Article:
For Immediate Release
Another New Regional Park and Open Space Preserve Coming to Sonoma Coast
Ag & Open Space Transfers 1,236-acre Wright Hill Ranch to Regional Parks
Santa Rosa,CA | August 23, 2021
This month the Sonoma County Agricultural Preservation and Open Space District (Ag & Open Space) will transfer ownership of a 1,236-acre coastal property to Sonoma County Regional Parks. This land, owned and managed by Ag & Open Space as Wright Hill Ranch, will eventually open to the public as a regional park and open space preserve adjacent to the Red Hill portion of Sonoma Coast State Park, just south of where the Russian River meets the Pacific Ocean.
"We are so thrilled to bring another public park to the Sonoma Coast and Wright Hill Ranch is perfectly situated to connect with existing parks and public lands in that area,” said Chair of the Sonoma County Board of Supervisors and 5th District Supervisor Lynda Hopkins. “The beauty of this land is that it provides multiple benefits to our community – it offers a space for recreation and exploration, it maintains the stunning scenic landscapes of our coastline, it allows for continued grazing to support local agriculture, and it helps to mitigate the effects of climate change."
Protected archaeological sites and a 19th century homestead provides a vital connection to both indigenous and immigrant cultural history. Previously inhabited by the Coastal Pomo tribes, the property was purchased by the Wright family in 1863, who raised sheep and cattle, and operated a dairy. The Poff family purchased the property from the Wright family in 1953. Jack Poff and his wife Irene lived “off the grid” on the ranch for nearly two decades before moving to Petaluma in 1995. Visitors to Wright Hill Ranch describe it as a unique and spiritual place where one can feel the presence of those who have previously inhabited the land.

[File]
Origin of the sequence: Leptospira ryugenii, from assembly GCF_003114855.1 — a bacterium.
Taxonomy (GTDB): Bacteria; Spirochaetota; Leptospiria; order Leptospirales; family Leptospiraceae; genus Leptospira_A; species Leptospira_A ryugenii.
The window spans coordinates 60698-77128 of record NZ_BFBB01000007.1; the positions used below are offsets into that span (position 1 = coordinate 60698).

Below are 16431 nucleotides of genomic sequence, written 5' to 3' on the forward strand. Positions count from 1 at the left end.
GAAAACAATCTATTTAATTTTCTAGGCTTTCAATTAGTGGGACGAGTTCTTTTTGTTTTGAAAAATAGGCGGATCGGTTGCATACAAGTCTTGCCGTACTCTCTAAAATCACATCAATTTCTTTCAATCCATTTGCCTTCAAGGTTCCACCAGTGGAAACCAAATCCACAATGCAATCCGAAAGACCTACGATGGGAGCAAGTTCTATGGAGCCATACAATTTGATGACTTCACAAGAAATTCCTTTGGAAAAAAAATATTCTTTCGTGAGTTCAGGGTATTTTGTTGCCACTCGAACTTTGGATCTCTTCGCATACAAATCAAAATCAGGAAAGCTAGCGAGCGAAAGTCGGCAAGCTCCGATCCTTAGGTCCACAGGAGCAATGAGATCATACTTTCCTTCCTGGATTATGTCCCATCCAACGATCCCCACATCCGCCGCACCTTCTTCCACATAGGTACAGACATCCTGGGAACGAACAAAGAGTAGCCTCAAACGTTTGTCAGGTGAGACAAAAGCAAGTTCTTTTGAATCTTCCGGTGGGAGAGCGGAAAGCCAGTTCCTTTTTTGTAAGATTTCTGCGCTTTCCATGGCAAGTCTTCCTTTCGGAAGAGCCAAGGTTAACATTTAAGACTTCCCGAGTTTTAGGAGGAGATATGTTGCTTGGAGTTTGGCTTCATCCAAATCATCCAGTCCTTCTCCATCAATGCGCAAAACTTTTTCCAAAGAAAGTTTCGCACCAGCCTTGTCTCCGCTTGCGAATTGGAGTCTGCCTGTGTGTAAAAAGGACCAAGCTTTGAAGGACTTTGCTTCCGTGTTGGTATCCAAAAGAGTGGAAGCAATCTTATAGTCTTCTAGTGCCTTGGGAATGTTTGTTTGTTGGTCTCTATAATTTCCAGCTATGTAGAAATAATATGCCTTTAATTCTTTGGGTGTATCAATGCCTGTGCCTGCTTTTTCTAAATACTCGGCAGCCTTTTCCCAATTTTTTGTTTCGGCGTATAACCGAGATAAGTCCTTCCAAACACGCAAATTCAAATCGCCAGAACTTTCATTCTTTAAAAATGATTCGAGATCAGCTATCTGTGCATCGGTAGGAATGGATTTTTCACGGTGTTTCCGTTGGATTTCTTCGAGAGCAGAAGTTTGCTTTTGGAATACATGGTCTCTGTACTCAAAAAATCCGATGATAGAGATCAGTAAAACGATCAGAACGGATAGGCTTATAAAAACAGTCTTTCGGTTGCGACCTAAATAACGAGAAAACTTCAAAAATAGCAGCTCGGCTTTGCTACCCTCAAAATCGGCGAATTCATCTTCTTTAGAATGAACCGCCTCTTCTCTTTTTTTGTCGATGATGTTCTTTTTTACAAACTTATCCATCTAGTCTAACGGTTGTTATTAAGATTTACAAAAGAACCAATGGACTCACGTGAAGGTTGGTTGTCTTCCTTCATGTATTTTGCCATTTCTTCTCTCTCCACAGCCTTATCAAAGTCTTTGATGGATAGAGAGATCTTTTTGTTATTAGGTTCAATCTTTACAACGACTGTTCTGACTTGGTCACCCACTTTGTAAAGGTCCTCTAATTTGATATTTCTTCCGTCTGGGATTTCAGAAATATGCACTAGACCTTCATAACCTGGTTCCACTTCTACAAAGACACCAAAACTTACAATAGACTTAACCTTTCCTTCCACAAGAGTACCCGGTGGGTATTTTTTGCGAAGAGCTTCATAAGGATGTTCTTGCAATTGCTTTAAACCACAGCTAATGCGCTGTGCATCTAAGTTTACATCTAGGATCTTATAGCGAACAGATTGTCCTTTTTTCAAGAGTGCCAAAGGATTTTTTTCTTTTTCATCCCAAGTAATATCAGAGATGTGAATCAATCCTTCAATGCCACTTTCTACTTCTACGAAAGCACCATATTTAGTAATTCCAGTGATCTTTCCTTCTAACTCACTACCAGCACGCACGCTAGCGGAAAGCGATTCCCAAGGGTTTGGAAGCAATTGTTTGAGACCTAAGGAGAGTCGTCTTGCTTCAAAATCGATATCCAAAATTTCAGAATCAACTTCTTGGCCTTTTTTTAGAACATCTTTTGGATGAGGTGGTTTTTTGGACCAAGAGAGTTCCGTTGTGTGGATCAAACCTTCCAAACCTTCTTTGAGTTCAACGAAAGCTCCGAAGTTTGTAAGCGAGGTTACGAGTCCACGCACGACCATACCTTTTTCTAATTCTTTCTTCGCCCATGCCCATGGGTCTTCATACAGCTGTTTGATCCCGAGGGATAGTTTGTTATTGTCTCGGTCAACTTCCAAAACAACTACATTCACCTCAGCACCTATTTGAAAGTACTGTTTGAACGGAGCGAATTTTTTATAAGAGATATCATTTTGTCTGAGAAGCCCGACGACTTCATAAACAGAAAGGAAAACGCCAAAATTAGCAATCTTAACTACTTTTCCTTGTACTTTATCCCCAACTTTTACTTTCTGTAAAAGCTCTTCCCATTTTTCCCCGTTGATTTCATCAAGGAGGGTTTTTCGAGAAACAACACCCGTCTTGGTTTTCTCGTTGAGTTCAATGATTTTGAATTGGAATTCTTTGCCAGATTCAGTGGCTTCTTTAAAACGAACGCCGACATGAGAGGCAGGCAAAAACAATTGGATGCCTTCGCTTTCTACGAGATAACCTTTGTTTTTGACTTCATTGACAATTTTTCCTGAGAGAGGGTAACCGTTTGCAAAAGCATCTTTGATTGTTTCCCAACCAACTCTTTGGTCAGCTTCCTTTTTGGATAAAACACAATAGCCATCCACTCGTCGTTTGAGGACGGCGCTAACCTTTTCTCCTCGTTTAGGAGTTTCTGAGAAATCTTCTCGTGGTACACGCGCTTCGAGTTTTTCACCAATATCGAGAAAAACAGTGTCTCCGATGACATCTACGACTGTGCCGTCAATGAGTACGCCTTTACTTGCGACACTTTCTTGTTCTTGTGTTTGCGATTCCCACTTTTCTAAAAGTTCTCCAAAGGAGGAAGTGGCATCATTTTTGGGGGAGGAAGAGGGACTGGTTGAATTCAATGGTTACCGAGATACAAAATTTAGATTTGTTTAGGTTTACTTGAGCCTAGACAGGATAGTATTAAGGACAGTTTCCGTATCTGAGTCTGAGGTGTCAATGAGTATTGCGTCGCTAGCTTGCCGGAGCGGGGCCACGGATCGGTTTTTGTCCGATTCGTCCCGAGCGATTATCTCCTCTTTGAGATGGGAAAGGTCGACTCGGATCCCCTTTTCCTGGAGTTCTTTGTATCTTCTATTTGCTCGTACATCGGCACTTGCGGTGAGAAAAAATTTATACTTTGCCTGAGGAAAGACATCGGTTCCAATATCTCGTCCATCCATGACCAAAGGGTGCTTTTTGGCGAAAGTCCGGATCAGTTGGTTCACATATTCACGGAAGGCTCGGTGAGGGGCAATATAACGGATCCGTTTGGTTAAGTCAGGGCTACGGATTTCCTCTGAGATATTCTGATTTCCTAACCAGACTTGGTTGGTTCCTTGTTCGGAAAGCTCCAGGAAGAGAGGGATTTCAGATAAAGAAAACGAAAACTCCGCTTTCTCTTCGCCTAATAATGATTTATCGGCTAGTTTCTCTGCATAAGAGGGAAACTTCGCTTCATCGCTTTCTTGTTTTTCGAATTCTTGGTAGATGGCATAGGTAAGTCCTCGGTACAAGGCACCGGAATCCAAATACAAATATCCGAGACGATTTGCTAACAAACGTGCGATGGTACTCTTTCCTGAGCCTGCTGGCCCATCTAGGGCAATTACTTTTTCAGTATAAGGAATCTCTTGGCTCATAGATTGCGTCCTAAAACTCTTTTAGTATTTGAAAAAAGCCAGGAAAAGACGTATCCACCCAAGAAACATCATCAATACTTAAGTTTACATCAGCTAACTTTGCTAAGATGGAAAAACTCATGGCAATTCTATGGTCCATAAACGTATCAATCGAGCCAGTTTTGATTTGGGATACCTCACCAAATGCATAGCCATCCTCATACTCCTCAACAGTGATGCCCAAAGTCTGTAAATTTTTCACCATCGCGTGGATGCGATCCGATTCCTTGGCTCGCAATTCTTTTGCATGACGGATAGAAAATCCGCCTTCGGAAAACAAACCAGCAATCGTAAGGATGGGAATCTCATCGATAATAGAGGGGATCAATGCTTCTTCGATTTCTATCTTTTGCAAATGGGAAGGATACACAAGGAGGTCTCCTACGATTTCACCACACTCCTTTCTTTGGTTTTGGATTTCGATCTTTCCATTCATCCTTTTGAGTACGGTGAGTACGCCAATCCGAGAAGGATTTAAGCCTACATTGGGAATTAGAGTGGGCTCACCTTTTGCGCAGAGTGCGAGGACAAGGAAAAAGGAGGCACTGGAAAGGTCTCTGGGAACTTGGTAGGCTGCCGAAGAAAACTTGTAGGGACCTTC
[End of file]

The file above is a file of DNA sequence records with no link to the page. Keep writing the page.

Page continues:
Wright Hill is an expansive coastal property made up of a mosaic of coastal grasslands, wildflowers, rock outcrops, bay-oak woodlands and redwood-Douglas fir forests, and supports special status species such as Townsend’s big-eared bat and American badger. The property’s picturesque coastal grasslands and rock outcrops can be seen by residents and visitors traveling along Highway 1.
Adjacent to thousands of acres of Sonoma Coast State Park on one side and protected private lands on the other, the Wright Hill property is a key piece in the ongoing efforts to protect lands stretching from Bodega Bay to the Jenner Headlands. The land also provides a potential alignment for the California Coastal Trail, a state-mandated 1,200-mile continuous multi-use trail envisioned to run from Mexico to Oregon.
Ag & Open Space purchased the ranch in 2007, supported by $4.85 million in public funds and a $750,000 grant from the California Coastal Conservancy. At the time, it was anticipated that the property would be transferred to and operated by California State Parks. However, due to budgetary constraints, State Parks was unable to accept title to the property. Ag & Open Space then developed a management plan and began to work with Regional Parks on a potential park and open space preserve that would protect its scenic and natural resources, while also providing for public recreation.